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Some professors switch classrooms following campus lockdowns

Richard Vernon, director of the Portuguese program at UNC Chapel Hill smiles outside of Dey Hall on Monday, October 2nd, 2023.

Minutes after Emily Halpin, a professor in the UNC School of Education, and her class received the all-clear Alert Carolina message after the lockdown on Sept. 13, school leadership came to her classroom and suggested the option of switching rooms. 

Halpin agreed, and within a day, she had an alternative classroom option. She said she wanted to explore the option of other rooms within Peabody Hall to make the learning environment of her classroom feel normal once again.

“A lot of students the second time were really, really upset, I think even more so honestly than the first time because they felt triggered being in that exact same place,” Halpin said. 

According to an email statement from the Office of the University Registrar, very few classroom change requests have referenced events relating to the lockdowns. 

“Sometimes it is difficult to make changes as the semester is underway, but with this particular situation, people were very amenable to it and very OK with, ‘Let’s make that happen if that is what students want,’” Halpin said. 

The registrar’s office also said professors who wish to change classrooms must have Student Services staff in their department submit a request. 

“The Scheduling team carefully reviews each request and checks for availability of the desired new location for the class section,” the office said.

However, with a class of about 45 students, a large lecture hall on the first floor was the only other classroom in Peabody Hall that could accommodate Halpin's class. 

Halpin said she sent out an anonymous poll to her class asking whether they would prefer to remain in the same room — a smaller room tucked behind a corner on the second floor — or switch to one on the first floor.

“The last thing that I want is for someone to be sitting there knowing that, ‘I really don’t want to be there in this space, but I have to be,'" Halpin said. "Because that is not conducive to learning."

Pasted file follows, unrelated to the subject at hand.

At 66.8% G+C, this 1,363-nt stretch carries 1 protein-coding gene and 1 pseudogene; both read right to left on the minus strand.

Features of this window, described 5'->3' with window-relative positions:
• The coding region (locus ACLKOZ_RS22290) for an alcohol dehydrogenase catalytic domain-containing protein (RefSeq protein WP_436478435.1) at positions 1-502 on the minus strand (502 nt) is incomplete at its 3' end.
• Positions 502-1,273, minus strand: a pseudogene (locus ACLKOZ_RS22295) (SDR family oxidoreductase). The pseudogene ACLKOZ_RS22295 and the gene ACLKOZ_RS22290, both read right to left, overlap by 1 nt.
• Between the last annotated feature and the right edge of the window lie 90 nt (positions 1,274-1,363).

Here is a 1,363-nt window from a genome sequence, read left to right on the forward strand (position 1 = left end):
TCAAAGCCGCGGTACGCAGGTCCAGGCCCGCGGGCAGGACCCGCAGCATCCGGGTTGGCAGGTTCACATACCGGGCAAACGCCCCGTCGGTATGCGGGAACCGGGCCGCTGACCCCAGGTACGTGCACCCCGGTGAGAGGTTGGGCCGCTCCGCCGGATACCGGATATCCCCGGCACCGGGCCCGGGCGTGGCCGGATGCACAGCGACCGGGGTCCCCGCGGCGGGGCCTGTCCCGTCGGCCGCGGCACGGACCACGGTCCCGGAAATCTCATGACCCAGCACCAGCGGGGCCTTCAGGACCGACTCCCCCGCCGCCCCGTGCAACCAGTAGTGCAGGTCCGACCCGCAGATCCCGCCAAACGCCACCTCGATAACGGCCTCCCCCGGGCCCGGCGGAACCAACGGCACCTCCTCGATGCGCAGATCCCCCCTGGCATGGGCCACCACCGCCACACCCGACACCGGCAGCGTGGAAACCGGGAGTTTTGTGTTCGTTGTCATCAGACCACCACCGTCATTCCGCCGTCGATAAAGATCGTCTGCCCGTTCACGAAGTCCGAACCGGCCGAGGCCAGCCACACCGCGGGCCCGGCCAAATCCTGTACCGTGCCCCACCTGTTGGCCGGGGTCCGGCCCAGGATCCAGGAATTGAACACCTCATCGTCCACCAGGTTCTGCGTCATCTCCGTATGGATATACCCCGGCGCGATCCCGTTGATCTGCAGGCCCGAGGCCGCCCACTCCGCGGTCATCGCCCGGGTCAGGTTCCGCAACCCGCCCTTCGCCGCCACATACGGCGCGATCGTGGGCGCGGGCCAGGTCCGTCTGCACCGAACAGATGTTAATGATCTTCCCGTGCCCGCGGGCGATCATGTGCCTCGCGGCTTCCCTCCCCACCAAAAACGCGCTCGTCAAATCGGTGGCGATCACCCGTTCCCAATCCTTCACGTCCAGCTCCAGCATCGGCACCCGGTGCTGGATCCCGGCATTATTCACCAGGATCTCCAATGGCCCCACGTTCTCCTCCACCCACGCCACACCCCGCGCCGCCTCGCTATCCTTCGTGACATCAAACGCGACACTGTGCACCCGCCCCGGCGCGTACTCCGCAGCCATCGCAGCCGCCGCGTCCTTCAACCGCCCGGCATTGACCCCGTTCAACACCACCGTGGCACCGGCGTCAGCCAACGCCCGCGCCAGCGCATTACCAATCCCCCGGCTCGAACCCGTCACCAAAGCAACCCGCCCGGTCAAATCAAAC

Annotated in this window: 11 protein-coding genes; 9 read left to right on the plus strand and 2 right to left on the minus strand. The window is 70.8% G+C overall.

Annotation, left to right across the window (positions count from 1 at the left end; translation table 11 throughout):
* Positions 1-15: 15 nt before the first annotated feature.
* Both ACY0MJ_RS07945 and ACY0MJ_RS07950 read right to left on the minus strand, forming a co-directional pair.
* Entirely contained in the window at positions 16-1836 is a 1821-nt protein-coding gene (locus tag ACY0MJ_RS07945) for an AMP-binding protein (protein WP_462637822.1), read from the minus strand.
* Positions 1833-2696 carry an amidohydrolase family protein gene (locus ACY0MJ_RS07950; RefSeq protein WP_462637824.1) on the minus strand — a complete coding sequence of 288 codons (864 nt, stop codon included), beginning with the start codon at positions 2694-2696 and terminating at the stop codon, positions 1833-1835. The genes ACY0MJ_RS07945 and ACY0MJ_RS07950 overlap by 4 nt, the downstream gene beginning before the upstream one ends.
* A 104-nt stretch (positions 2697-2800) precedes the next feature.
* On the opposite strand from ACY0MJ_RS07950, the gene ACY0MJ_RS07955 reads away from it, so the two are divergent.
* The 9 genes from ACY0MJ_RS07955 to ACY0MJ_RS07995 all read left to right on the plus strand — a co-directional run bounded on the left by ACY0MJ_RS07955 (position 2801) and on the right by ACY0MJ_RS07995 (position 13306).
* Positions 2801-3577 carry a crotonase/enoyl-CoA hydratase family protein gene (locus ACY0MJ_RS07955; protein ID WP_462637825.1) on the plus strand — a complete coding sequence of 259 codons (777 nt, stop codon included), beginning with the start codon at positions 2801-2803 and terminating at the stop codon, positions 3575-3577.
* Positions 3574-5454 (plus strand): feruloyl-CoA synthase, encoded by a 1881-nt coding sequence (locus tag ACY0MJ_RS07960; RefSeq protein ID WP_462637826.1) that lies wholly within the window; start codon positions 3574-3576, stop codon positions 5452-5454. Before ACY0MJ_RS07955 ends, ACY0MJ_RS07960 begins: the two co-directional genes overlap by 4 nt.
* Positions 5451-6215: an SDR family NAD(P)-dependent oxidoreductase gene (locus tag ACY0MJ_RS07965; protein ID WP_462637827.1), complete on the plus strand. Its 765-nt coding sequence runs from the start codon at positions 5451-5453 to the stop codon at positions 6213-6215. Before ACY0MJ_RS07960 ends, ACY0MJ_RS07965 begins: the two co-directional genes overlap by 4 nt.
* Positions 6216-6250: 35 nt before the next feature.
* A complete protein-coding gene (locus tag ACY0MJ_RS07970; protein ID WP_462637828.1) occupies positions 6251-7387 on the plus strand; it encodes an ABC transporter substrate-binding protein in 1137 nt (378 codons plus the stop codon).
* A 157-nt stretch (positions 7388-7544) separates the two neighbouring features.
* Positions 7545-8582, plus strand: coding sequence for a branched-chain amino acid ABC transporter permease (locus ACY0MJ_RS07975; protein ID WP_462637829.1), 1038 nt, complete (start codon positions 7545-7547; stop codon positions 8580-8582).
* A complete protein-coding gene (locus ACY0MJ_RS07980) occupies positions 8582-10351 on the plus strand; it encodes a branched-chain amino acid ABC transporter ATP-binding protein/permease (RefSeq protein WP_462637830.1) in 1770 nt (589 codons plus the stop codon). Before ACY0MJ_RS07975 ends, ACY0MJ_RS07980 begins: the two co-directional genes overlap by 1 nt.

Daiana Mendoza-Acosta is a senior who was in Halpin's class during both lockdowns. 

“The one problem with the other classroom that was being considered was it is on the first floor,” Mendoza-Acosta said. “We are not on the first floor right now so it's closer to the doors and things, and people might have a problem with that.”

Halpin said she heard mixed reviews from her students about changing rooms. Some wanted to move because they felt the classroom brought back traumatic memories, while others wanted to stay in the second-floor classroom because they felt less safe on the first floor. 

“I definitely see both sides," Halpin said. "I understand why some students wanted to change — how the classroom was a trigger. I also understand how other students feel safer being where we are currently.”

Her class ultimately opted to stay in their classroom on the second floor, though she said she wanted to make sure all of her students felt as comfortable as possible in the space.

Richard Vernon, director of UNC's undergraduate Portuguese language program, moved his class to a different room after the first lockdown.

He and four other professors within the Portuguese program decided to switch their classrooms in Dey Hall after the first lockdown. 

“As we were contemplating going back into the classroom, I think a few of us were all thinking the same thing: ‘What will it be like for students who were traumatized by the event to have to try to concentrate on learning in the same space they experienced that trauma?’” Vernon said in an email.

Kristine Taylor, assistant director of the Portuguese program at UNC, spearheaded the idea for the five professors to switch classrooms. 

Because the first lockdown happened so early in the semester, Taylor said she did not feel like her class had established a "learning community" yet. 

By switching rooms with the other professors, she said she felt it gave her students a new start for them to learn in a different space. 

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“Starting fresh was for the students, but also for the professors," Taylor said. "In the classroom — especially in small classes, in language classes where we interact a lot — we do become a learning community, the faculty and the students together."

Vernon said the five professors who switched classrooms notified their department of the switch after they had already made the move, rather than submitting an official request first. 


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